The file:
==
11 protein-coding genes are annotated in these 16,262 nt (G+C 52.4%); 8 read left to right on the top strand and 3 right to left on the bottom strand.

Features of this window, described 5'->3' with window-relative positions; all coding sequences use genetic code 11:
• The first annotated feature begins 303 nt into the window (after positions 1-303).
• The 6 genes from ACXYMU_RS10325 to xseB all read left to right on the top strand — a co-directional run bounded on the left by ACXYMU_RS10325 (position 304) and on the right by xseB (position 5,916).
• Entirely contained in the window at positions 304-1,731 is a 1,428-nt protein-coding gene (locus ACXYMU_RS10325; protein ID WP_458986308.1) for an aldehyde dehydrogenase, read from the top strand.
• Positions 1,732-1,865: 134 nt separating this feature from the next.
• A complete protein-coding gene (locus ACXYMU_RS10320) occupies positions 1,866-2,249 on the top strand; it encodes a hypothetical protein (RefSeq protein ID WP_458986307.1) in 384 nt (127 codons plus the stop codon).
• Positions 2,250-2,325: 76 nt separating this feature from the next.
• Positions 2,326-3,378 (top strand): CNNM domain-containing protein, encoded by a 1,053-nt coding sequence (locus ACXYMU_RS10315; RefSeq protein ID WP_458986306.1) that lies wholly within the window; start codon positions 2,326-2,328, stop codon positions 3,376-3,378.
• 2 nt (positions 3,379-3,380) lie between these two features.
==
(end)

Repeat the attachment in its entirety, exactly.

11 protein-coding genes are annotated in these 16,262 nt (G+C 52.4%); 8 read left to right on the top strand and 3 right to left on the bottom strand.

Features of this window, described 5'->3' with window-relative positions; all coding sequences use genetic code 11:
• The first annotated feature begins 303 nt into the window (after positions 1-303).
• The 6 genes from ACXYMU_RS10325 to xseB all read left to right on the top strand — a co-directional run bounded on the left by ACXYMU_RS10325 (position 304) and on the right by xseB (position 5,916).
• Entirely contained in the window at positions 304-1,731 is a 1,428-nt protein-coding gene (locus ACXYMU_RS10325; protein ID WP_458986308.1) for an aldehyde dehydrogenase, read from the top strand.
• Positions 1,732-1,865: 134 nt separating this feature from the next.
• A complete protein-coding gene (locus ACXYMU_RS10320) occupies positions 1,866-2,249 on the top strand; it encodes a hypothetical protein (RefSeq protein ID WP_458986307.1) in 384 nt (127 codons plus the stop codon).
• Positions 2,250-2,325: 76 nt separating this feature from the next.
• Positions 2,326-3,378 (top strand): CNNM domain-containing protein, encoded by a 1,053-nt coding sequence (locus ACXYMU_RS10315; RefSeq protein ID WP_458986306.1) that lies wholly within the window; start codon positions 2,326-2,328, stop codon positions 3,376-3,378.
• 2 nt (positions 3,379-3,380) lie between these two features.